As our campaign has progressed, clergy have become some of the most impassioned supporters of marriage equality. In fact, clergy across New Jersey from 18 different religions, denominations, movements and faith traditions favor marriage equality. They believe that preventing same-sex couples from marrying under State law is an intrusion into their religious practice. Without a marriage equality law, New Jersey has taken away their sacred right as clergy, and the right of their various faiths, to decide for themselves whom they want to marry under State law.

And clergy understand that the marriage law as it stands in the State of New Jersey is not religiously neutral. The current law reflects the religious beliefs of those who oppose allowing same-gender couples to marry, which are not the beliefs of every faith community. A religiously neutral law would leave it up to every religion and every clergy member to marry legally whichever couples they want or don’t want to marry.

The bill before the New Jersey legislature actually strengthens the freedom of religion with language that underscores the First Amendment guarantee that religions and clergy will never be forced to perform ceremonies that contradict their beliefs.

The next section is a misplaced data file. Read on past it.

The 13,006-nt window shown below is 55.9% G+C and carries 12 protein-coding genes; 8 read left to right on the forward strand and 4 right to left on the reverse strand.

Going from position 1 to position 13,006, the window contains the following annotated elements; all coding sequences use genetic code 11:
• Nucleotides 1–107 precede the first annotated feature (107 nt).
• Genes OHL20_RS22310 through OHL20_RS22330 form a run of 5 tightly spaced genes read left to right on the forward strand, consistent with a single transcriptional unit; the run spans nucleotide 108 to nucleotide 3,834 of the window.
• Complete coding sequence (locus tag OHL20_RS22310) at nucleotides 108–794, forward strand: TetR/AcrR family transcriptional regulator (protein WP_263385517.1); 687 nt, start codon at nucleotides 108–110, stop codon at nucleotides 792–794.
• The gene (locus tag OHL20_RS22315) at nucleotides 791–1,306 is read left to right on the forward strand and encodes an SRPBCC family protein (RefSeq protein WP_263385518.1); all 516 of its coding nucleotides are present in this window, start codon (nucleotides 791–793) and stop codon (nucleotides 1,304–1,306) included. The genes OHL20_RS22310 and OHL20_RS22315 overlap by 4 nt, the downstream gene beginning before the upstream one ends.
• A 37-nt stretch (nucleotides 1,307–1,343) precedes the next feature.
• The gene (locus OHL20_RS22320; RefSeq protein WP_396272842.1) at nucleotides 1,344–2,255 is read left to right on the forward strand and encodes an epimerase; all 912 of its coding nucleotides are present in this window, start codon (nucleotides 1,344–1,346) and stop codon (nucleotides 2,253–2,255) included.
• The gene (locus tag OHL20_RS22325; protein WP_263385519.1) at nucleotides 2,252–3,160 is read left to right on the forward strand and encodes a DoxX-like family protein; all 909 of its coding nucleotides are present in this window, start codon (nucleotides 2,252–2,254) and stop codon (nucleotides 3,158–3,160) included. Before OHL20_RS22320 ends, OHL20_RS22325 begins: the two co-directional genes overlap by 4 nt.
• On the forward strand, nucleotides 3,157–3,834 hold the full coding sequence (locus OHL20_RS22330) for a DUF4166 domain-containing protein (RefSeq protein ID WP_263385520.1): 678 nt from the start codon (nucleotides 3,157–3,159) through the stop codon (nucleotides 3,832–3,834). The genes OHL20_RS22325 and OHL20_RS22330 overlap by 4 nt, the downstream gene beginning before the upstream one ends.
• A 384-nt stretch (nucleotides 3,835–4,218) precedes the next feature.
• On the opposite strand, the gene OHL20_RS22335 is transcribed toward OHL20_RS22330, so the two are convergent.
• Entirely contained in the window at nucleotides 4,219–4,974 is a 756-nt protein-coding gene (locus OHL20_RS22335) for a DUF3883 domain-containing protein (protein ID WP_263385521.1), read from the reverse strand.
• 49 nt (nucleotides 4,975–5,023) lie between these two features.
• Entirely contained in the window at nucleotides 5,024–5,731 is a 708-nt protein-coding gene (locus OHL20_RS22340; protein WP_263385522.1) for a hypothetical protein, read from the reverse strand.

Clergy understand, as a majority of all New Jerseyans understand, that if New Jersey defers equality, more families like Louise, Marsha and their children will get hurt.

That’s why we reject the notion that good things come to those who wait.

At Garden State Equality, we believe good things come to those who seek equality today.

If you live in New Jersey, I urge you to contact your Senator and tell him or her to vote YES on marriage equality on Thursday. As we saw in New York, many Senators who voted no  said that they were swayed by the calls and emails that came from their district – even though we know that civil rights should not be subject to “popular opinion.”  If civil rights for African-Americans were left up to popular opinion in the 60s, who knows where we would be today? Even if you don’t live in New Jersey, it can’t hurt to tell their Senators why you support it, or to tell your personal stories. Every voice counts.